Agenda and minutes

Venue: Council Chamber - Guildhall

Contact: Andy Carswell 

Audio-recording: To listen, click here or to download and listen later, right click and save as an mp3

No. Item




The Chairman welcomed members of the public and Forum Members to the meeting.



To receive any apologies for absence.





To receive any declarations of interest.




MINUTES pdf icon PDF 71 KB

To confirm the minutes of the meeting held on November 27th 2018.


RESOLVED UNANIMOUSLY: That the minutes of the meeting held on 27 November 2019 be approved subject to the following amendments:


Independent Parallel Approaches


The Community Protection Principal explained to Members that Heathrow Airport daily needed to operate Tactically Enhanced Measures when incoming aircraft arrived late.


The first independent project proposed by the HCNF would be a comparison of noise levels comparing World Health Organisation guidelines against the results of the Survey of Noise Attitudes. Cllr Hilton stated that the WHO guidelines matched the results of a different study that had been discredited (ANARSE).


Partnership Bodies


Regarding the Local Authority Aircraft Noise Council, Cllr Beer informed Members that this had yet to get going fully following the recent death of the group’s main administrator.



To consider any matters arising.


There were no matters arising to discuss.



To receive an update from Chris Nash/Jenifer Jackson.


Chris Nash, Community Protection Principal stated there were no planning representatives available that could go through the details of the HSPG. However, much of the last meetings’ work continued with methods used in assessing health impacts and there would be a follow up session in March 2019. He added that work on land mass use and how it occurred, such as borrow pits, had been postponed; the river rerouting work was ongoing; and a discussion on climate change workshop was occurring on field discussions around construction impacts.


Councillor Hilton stated the impacts of the third runway were so far reaching. He attended a Heathrow engagement meeting and had a conversation with the Director of Coln Park who had been invited on to the Engagement Board. He was became very cynical in a very short space of time and it was interesting that at such an early stage some significant players were to walk away.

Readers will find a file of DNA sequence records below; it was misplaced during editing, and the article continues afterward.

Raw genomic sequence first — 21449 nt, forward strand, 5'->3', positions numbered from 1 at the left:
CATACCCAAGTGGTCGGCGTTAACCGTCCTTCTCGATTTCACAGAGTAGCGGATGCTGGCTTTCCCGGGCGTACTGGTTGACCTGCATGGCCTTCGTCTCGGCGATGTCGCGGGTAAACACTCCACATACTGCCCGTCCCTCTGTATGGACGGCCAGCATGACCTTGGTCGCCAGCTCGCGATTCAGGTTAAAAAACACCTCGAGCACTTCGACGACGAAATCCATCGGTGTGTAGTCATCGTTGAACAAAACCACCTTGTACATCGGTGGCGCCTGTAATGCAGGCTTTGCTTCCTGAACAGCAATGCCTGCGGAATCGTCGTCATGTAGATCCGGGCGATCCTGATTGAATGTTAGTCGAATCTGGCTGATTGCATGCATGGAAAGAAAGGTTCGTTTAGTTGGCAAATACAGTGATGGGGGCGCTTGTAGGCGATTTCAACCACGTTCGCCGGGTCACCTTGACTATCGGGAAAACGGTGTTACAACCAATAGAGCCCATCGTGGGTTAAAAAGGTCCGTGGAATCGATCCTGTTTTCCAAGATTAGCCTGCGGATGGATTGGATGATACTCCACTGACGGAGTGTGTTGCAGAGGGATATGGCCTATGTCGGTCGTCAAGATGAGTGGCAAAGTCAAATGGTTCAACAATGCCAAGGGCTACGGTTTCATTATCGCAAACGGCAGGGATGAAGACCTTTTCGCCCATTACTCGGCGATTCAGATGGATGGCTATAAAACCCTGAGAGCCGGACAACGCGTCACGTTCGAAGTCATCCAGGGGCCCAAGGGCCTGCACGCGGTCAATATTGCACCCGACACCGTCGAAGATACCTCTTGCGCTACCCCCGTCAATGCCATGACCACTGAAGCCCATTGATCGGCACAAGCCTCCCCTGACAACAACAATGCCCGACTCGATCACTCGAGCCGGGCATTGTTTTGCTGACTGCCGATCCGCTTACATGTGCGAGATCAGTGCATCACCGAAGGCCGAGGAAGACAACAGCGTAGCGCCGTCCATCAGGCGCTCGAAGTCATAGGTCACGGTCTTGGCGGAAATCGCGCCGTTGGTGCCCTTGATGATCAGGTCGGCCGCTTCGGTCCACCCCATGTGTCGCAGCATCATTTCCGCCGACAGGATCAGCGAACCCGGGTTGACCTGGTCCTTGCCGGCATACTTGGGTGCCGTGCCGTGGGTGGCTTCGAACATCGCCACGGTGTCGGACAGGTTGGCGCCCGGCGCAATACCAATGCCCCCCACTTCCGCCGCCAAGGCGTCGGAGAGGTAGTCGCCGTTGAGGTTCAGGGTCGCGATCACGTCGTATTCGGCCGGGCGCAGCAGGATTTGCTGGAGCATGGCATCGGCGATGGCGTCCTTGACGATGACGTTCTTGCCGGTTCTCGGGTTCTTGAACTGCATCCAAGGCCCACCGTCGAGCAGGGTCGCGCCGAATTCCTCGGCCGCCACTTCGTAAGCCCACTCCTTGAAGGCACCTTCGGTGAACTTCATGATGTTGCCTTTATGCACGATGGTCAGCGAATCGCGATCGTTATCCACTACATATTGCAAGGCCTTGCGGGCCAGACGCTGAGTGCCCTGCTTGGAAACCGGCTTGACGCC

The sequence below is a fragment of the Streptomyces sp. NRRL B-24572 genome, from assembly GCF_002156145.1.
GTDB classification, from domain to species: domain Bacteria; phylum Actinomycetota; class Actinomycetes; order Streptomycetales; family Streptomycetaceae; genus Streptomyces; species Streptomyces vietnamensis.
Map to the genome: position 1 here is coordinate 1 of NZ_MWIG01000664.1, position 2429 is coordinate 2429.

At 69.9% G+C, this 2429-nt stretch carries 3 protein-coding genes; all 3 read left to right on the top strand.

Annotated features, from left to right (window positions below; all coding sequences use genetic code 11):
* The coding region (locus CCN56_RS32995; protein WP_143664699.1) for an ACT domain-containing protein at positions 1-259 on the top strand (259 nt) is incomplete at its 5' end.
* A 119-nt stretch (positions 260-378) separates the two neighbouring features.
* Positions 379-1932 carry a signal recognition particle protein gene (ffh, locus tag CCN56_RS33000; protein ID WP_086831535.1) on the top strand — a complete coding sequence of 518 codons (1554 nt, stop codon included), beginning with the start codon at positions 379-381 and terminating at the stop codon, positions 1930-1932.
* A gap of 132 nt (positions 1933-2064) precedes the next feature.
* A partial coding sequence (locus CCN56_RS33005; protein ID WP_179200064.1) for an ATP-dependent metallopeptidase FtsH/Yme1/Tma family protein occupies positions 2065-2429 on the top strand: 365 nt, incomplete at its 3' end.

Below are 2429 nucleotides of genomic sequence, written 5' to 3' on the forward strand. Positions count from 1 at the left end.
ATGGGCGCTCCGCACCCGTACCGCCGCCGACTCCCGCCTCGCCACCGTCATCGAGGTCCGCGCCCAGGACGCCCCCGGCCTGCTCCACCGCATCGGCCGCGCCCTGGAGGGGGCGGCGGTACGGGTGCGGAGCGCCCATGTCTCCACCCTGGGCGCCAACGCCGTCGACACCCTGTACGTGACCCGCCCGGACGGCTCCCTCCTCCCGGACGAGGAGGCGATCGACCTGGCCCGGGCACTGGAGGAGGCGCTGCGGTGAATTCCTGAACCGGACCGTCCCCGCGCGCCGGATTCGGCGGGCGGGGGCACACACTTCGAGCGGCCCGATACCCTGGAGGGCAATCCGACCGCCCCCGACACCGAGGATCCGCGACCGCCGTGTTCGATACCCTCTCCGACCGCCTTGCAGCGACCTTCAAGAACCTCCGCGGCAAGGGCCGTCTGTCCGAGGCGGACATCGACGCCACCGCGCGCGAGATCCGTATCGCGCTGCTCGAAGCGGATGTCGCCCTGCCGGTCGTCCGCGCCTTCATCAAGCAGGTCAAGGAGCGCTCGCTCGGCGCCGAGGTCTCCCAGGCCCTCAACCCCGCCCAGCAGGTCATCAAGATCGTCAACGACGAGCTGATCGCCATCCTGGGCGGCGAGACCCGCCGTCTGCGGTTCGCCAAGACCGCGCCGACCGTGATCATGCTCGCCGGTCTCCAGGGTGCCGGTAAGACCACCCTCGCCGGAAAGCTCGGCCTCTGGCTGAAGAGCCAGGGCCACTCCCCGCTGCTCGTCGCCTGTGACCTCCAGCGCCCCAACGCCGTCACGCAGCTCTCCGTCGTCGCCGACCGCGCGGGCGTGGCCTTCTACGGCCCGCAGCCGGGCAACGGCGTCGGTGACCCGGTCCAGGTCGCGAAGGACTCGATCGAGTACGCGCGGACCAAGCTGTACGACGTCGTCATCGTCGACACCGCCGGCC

The Chairman stated he went to the HSPG meeting and there were over 60 attendees from South Herts, St Albans, Newham and South Bucks; and they were discussing the use of air space and runways and he was surprised they were there asking questions on air space. They were asking for night flights to begin after 5.30am. the Chairman asked where the flights would go between 4.30am and 5.30am and the answer was that the airlines would need to reschedule them; however, he imagined they would still have a quota of landing aircraft. The Chairman commented when he was at West London University, there was a question of trust with Heathrow so he stood up and asked how can we trust Heathrow when they reneged over the Cranford Agreement. He was told they changed their mind and that they had £10m of work to do and they did not want to do it. The Community Protection Principal stated when discussing night flights, the Airport Commission recommended there should be no flights between 11pm to 6am but, that had been ignored and lost on Heathrow. The Chairman stated the aircraft showed the path flew over RBWM and taxis and that was how they operated so aircraft were landing much earlier. Councillor D. Wilson said he was pleased the Chairman and Councillor Hilton had attended the HSPG but, he was concerned about how attendees were chosen. He added with a third runway, the effects over Maidenhead would be quite great. In 2018, disruption also increased for the Ascot area; he asked if Councillor Coppinger attended as Lead Member for Health. The Chairman stated it appeared Councillor Coppinger and the Head of Planning should be attending the HSPG meetings but, there were there only as observers because RBWM were not considered to be one of the five Boroughs of interest; no Borough’s to the west of Heathrow were on the Community Engagement Boards.